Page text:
During the whole fancy-smancy Cadillac sponsored CBS premiere night (which I deem successful, more to come) there were, as to be expected, quite a few Cadillac commercials. One stood out most to me. A man driving a Cadillac speeds down a dramatically lit street at night. Shots alternate between the car zooming through downtown, neon lights streaked in the windshield, and the man confidently shifting with dramatic bravado. The voice over says:
You can practice risk avoidance. You can aspire to blend in quietly. You can live in, wear, and drive social camoflage. And you can believe in the philosophy that the nail that sticks out gets hammered down.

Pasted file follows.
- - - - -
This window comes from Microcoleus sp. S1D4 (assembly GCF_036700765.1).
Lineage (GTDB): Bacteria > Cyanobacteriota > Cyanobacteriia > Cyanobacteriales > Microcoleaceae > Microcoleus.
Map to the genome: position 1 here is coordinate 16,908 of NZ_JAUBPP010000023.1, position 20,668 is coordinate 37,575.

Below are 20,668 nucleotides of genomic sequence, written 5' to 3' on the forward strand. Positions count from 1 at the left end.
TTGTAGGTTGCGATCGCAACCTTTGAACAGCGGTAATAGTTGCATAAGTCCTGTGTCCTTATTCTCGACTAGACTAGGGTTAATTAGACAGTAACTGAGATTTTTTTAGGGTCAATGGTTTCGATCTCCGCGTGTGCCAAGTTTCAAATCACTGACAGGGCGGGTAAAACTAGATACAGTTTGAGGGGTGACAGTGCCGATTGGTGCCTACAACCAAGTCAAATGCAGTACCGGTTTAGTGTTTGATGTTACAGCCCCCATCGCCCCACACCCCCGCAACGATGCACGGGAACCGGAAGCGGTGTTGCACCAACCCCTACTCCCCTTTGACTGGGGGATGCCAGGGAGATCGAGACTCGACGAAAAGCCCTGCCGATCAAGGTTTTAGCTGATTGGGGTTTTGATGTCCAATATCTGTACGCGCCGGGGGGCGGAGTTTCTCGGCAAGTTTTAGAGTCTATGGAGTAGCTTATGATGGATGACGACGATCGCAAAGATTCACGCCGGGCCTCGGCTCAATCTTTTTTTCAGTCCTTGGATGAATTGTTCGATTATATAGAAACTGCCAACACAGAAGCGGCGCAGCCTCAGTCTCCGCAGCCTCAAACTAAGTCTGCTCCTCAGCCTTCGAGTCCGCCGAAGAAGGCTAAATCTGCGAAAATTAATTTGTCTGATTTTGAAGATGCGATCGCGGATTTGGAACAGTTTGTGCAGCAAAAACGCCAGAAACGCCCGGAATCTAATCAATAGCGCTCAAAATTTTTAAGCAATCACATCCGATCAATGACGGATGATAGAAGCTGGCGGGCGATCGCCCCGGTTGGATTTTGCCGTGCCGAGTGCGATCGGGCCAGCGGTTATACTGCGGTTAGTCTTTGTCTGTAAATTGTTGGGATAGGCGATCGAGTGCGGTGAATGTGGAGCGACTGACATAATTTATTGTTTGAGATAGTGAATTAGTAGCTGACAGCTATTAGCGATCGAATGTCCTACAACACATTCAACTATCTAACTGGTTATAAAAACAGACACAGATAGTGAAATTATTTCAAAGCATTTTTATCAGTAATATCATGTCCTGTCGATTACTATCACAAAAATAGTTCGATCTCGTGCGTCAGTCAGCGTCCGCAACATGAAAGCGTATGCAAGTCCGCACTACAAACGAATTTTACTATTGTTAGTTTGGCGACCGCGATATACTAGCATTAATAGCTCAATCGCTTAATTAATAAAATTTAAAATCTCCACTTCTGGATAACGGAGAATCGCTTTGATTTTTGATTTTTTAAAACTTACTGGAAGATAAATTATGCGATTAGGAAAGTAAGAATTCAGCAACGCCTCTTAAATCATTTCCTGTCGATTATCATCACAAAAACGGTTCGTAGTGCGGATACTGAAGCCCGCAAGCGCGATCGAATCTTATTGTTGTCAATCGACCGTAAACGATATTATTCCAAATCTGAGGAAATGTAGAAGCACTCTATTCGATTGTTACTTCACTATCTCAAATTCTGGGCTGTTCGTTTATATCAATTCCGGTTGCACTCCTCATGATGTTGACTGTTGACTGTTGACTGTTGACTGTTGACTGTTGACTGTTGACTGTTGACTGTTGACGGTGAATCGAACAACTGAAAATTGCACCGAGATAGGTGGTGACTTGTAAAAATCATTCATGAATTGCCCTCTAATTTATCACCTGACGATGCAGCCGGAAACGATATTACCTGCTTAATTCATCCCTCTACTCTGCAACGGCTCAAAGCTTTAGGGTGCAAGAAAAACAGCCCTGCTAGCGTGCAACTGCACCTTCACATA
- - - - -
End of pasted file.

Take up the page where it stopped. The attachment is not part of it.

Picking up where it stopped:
You can be the hammer.
The nail that sticks out gets hammered down. OK, that’s a metaphor for conformity. I get it. Being hammered down means that you are flush with the rest of the nails, the conforming nails, so you end up conforming too. Therefore, the hammer is the tool which is dealing out, for lack of a better word, hammerfalls of conformity. Hitherto, therefore, Cadillac is telling us that we should be—that with their cars we can be—the hammers of society, dolling out forced conformity on anyone who stands out?
I don’t want that. I’d rather be the teeth of that hammer, pulling others up to my level.